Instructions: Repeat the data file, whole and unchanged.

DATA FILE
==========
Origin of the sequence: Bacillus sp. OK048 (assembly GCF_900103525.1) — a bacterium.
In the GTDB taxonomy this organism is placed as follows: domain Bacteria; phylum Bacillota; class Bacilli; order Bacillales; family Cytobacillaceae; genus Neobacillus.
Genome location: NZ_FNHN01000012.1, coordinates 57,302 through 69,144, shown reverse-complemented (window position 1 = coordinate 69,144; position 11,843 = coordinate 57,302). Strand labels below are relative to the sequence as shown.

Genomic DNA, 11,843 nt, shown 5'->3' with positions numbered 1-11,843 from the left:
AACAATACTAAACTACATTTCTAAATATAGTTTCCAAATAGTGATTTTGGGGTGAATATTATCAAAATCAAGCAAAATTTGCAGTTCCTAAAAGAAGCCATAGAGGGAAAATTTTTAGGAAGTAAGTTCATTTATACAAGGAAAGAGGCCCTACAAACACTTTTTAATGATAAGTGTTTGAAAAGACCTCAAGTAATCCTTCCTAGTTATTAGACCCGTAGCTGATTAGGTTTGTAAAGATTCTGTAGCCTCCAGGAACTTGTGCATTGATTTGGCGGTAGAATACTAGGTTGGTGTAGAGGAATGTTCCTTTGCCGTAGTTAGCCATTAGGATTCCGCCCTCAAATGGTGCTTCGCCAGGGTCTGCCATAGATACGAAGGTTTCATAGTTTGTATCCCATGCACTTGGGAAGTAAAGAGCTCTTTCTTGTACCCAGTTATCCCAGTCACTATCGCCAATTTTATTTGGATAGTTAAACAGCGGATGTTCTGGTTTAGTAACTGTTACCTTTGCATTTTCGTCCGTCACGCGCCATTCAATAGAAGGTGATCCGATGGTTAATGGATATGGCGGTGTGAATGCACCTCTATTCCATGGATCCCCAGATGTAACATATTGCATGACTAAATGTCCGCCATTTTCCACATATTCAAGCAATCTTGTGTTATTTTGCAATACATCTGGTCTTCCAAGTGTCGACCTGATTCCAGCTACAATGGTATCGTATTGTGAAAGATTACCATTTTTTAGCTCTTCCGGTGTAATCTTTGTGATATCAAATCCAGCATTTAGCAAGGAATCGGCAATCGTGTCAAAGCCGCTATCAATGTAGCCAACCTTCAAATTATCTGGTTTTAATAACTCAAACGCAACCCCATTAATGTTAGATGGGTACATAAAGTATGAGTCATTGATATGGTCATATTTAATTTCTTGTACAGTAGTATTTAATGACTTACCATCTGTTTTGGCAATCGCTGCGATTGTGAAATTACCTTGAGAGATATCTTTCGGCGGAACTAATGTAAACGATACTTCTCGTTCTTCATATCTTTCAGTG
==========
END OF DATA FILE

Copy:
Origin of the sequence: Bacillus sp. OK048 (assembly GCF_900103525.1) — a bacterium.
In the GTDB taxonomy this organism is placed as follows: domain Bacteria; phylum Bacillota; class Bacilli; order Bacillales; family Cytobacillaceae; genus Neobacillus.
Genome location: NZ_FNHN01000012.1, coordinates 57,302 through 69,144, shown reverse-complemented (window position 1 = coordinate 69,144; position 11,843 = coordinate 57,302). Strand labels below are relative to the sequence as shown.

Genomic DNA, 11,843 nt, shown 5'->3' with positions numbered 1-11,843 from the left:
AACAATACTAAACTACATTTCTAAATATAGTTTCCAAATAGTGATTTTGGGGTGAATATTATCAAAATCAAGCAAAATTTGCAGTTCCTAAAAGAAGCCATAGAGGGAAAATTTTTAGGAAGTAAGTTCATTTATACAAGGAAAGAGGCCCTACAAACACTTTTTAATGATAAGTGTTTGAAAAGACCTCAAGTAATCCTTCCTAGTTATTAGACCCGTAGCTGATTAGGTTTGTAAAGATTCTGTAGCCTCCAGGAACTTGTGCATTGATTTGGCGGTAGAATACTAGGTTGGTGTAGAGGAATGTTCCTTTGCCGTAGTTAGCCATTAGGATTCCGCCCTCAAATGGTGCTTCGCCAGGGTCTGCCATAGATACGAAGGTTTCATAGTTTGTATCCCATGCACTTGGGAAGTAAAGAGCTCTTTCTTGTACCCAGTTATCCCAGTCACTATCGCCAATTTTATTTGGATAGTTAAACAGCGGATGTTCTGGTTTAGTAACTGTTACCTTTGCATTTTCGTCCGTCACGCGCCATTCAATAGAAGGTGATCCGATGGTTAATGGATATGGCGGTGTGAATGCACCTCTATTCCATGGATCCCCAGATGTAACATATTGCATGACTAAATGTCCGCCATTTTCCACATATTCAAGCAATCTTGTGTTATTTTGCAATACATCTGGTCTTCCAAGTGTCGACCTGATTCCAGCTACAATGGTATCGTATTGTGAAAGATTACCATTTTTTAGCTCTTCCGGTGTAATCTTTGTGATATCAAATCCAGCATTTAGCAAGGAATCGGCAATCGTGTCAAAGCCGCTATCAATGTAGCCAACCTTCAAATTATCTGGTTTTAATAACTCAAACGCAACCCCATTAATGTTAGATGGGTACATAAAGTATGAGTCATTGATATGGTCATATTTAATTTCTTGTACAGTAGTATTTAATGACTTACCATCTGTTTTGGCAATCGCTGCGATTGTGAAATTACCTTGAGAGATATCTTTCGGCGGAACTAATGTAAACGATACTTCTCGTTCTTCATATCTTTCAGTG